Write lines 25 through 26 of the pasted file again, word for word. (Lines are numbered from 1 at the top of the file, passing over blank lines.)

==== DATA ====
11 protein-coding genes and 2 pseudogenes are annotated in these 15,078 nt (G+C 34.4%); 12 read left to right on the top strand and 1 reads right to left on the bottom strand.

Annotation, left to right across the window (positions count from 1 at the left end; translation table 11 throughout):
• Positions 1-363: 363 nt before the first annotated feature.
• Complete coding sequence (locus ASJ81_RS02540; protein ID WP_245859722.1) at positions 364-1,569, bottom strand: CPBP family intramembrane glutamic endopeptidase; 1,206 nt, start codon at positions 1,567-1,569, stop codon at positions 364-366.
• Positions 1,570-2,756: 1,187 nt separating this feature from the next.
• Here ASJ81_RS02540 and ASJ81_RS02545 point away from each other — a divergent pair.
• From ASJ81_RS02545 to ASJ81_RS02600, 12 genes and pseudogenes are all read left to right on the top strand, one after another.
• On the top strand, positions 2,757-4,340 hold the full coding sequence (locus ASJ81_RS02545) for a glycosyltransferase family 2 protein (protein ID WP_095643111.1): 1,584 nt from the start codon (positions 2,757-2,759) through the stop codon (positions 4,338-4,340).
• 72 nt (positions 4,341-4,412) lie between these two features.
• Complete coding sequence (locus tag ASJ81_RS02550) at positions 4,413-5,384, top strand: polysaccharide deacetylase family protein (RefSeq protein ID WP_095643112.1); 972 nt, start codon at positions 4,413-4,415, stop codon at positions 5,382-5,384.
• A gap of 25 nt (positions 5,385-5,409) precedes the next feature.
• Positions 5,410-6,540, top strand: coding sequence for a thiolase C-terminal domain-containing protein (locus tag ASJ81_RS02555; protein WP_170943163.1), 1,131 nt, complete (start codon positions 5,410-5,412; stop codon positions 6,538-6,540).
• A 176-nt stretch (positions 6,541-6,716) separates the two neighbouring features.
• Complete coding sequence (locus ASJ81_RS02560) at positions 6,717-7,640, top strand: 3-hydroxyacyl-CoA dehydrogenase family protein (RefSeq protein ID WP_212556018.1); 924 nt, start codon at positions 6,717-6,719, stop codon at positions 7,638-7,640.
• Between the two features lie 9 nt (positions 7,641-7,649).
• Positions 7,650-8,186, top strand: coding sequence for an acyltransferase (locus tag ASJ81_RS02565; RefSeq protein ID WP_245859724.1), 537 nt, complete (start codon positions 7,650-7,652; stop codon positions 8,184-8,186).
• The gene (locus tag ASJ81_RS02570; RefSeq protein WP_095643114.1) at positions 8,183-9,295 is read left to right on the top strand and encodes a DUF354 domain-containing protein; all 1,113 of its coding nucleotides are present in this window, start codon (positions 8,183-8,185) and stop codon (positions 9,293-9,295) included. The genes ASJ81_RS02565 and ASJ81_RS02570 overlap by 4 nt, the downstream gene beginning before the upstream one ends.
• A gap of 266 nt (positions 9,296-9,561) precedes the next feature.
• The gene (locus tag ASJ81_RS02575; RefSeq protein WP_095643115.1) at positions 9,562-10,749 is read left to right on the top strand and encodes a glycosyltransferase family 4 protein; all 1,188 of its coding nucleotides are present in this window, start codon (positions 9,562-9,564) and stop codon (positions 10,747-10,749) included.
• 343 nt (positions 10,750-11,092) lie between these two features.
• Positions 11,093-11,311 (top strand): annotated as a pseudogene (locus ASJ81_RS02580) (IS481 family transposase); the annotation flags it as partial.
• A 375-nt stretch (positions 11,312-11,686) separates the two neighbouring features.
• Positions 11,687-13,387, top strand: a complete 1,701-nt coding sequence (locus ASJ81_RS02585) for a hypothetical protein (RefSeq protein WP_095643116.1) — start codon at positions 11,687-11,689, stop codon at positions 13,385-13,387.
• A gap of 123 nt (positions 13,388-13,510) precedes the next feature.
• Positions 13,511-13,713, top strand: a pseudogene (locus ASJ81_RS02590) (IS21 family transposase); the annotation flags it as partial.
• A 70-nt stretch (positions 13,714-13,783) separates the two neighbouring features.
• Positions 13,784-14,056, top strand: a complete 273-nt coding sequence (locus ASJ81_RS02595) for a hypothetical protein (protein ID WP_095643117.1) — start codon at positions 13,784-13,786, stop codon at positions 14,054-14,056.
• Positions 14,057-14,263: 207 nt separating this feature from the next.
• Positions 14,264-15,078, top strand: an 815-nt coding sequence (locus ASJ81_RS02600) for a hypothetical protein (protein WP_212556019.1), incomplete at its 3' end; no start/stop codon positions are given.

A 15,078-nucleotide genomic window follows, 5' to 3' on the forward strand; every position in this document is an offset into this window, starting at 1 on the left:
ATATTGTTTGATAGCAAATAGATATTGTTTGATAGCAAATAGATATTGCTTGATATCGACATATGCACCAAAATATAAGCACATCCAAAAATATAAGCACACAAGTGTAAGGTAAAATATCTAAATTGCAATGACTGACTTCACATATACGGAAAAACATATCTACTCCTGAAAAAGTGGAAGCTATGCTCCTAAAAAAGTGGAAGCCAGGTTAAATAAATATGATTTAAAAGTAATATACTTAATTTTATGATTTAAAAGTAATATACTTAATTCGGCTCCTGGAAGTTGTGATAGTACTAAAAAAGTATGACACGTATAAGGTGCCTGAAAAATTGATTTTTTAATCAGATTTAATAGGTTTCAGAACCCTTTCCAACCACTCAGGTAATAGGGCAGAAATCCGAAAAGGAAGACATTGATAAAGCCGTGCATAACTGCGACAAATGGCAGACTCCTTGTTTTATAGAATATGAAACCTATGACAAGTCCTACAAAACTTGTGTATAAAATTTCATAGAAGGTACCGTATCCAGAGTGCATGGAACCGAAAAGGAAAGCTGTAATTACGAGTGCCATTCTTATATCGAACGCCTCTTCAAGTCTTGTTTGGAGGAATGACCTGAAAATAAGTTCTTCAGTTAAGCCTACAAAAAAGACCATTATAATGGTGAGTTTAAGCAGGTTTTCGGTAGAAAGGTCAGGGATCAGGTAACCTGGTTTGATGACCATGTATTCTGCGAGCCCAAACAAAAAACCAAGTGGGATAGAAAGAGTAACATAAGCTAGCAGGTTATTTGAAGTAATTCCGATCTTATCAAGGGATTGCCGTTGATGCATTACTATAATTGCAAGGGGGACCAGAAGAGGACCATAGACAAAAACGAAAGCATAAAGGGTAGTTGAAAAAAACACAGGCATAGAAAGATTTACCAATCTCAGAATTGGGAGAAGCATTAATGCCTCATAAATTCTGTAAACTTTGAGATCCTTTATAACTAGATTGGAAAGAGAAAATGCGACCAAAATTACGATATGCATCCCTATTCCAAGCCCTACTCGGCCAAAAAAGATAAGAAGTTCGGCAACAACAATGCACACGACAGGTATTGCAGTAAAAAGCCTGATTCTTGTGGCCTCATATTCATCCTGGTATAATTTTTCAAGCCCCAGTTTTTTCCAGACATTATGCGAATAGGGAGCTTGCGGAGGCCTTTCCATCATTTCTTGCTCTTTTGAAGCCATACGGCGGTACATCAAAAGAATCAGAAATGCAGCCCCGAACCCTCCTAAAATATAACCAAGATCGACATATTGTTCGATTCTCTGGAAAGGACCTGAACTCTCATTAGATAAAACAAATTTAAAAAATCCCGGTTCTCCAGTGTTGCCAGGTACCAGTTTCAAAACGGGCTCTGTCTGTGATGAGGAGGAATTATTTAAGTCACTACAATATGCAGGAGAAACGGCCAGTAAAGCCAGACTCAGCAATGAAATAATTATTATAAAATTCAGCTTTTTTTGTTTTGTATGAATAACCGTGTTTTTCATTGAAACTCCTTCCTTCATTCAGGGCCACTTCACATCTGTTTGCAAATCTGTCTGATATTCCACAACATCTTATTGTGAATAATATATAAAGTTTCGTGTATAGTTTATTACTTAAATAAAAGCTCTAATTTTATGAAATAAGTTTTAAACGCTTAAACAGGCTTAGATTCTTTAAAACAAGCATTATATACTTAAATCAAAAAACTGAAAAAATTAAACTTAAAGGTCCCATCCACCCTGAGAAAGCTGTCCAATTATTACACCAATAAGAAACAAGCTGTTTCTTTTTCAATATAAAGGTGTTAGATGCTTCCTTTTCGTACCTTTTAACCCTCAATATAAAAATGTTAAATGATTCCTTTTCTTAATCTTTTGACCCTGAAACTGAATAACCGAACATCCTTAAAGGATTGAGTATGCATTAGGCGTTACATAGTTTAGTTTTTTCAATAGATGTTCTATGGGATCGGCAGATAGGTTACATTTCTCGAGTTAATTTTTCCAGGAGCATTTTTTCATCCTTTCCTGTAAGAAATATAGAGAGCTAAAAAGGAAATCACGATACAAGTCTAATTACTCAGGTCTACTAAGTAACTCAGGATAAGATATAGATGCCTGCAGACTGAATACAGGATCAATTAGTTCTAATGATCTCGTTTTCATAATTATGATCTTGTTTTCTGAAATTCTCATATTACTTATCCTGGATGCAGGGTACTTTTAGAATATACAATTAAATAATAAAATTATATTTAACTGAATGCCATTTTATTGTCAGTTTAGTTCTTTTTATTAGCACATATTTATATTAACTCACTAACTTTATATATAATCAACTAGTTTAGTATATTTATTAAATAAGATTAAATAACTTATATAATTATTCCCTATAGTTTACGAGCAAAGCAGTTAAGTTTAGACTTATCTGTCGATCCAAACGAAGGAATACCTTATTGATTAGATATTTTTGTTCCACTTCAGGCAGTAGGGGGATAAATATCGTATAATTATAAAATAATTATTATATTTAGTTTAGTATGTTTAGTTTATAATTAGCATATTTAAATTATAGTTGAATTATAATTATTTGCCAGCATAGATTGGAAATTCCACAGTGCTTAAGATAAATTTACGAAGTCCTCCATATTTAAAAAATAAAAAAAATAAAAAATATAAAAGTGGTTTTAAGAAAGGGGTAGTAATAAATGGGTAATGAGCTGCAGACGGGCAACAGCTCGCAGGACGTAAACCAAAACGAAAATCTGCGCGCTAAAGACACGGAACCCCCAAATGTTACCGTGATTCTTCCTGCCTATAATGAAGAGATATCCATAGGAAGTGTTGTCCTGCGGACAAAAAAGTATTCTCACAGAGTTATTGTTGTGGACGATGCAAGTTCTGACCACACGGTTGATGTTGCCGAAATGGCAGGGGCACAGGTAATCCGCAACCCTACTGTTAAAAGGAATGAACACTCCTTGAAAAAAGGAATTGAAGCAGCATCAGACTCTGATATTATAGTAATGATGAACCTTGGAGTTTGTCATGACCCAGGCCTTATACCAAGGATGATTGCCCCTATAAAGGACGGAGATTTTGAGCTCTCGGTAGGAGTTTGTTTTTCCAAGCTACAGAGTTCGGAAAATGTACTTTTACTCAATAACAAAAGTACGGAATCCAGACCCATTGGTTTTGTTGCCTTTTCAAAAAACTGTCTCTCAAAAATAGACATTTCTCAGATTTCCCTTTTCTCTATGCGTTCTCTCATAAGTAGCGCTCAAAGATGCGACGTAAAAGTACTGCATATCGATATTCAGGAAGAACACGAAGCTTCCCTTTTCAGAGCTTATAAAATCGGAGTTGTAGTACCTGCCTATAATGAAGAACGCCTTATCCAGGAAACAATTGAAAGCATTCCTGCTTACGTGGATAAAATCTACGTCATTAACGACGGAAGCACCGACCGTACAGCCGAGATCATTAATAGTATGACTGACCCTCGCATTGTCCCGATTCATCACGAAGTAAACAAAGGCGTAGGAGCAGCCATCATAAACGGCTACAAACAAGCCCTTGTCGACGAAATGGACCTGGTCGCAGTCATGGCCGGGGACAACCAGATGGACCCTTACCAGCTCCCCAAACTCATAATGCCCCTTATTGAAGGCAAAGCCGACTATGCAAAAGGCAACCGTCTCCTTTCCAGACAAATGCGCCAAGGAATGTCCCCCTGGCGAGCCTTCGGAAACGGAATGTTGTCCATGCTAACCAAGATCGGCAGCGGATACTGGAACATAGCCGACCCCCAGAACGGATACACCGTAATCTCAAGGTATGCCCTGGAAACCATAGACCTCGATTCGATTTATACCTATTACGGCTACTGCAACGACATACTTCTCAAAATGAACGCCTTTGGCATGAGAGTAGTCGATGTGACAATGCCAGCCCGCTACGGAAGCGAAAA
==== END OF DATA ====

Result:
• Positions 13,511-13,713, top strand: a pseudogene (locus ASJ81_RS02590) (IS21 family transposase); the annotation flags it as partial.
• A 70-nt stretch (positions 13,714-13,783) separates the two neighbouring features.